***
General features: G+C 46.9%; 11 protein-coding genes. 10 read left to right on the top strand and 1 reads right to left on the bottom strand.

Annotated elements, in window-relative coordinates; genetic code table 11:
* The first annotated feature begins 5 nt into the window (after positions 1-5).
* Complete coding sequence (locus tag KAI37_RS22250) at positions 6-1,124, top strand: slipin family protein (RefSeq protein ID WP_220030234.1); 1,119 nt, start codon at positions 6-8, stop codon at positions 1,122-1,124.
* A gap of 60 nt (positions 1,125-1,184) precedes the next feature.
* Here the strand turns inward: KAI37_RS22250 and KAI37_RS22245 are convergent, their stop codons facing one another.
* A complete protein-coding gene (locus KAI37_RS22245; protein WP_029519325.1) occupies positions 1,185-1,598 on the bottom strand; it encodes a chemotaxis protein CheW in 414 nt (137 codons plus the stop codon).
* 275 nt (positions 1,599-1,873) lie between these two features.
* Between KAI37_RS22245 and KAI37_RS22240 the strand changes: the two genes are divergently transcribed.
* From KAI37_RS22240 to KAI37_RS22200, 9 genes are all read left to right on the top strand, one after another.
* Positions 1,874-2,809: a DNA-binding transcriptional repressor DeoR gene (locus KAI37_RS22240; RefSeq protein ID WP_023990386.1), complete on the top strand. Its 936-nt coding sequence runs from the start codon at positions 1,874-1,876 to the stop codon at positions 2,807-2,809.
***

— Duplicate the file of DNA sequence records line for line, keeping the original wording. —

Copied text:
General features: G+C 46.9%; 11 protein-coding genes. 10 read left to right on the top strand and 1 reads right to left on the bottom strand.

Annotated elements, in window-relative coordinates; genetic code table 11:
* The first annotated feature begins 5 nt into the window (after positions 1-5).
* Complete coding sequence (locus tag KAI37_RS22250) at positions 6-1,124, top strand: slipin family protein (RefSeq protein ID WP_220030234.1); 1,119 nt, start codon at positions 6-8, stop codon at positions 1,122-1,124.
* A gap of 60 nt (positions 1,125-1,184) precedes the next feature.
* Here the strand turns inward: KAI37_RS22250 and KAI37_RS22245 are convergent, their stop codons facing one another.
* A complete protein-coding gene (locus KAI37_RS22245; protein WP_029519325.1) occupies positions 1,185-1,598 on the bottom strand; it encodes a chemotaxis protein CheW in 414 nt (137 codons plus the stop codon).
* 275 nt (positions 1,599-1,873) lie between these two features.
* Between KAI37_RS22245 and KAI37_RS22240 the strand changes: the two genes are divergently transcribed.
* From KAI37_RS22240 to KAI37_RS22200, 9 genes are all read left to right on the top strand, one after another.
* Positions 1,874-2,809: a DNA-binding transcriptional repressor DeoR gene (locus KAI37_RS22240; RefSeq protein ID WP_023990386.1), complete on the top strand. Its 936-nt coding sequence runs from the start codon at positions 1,874-1,876 to the stop codon at positions 2,807-2,809.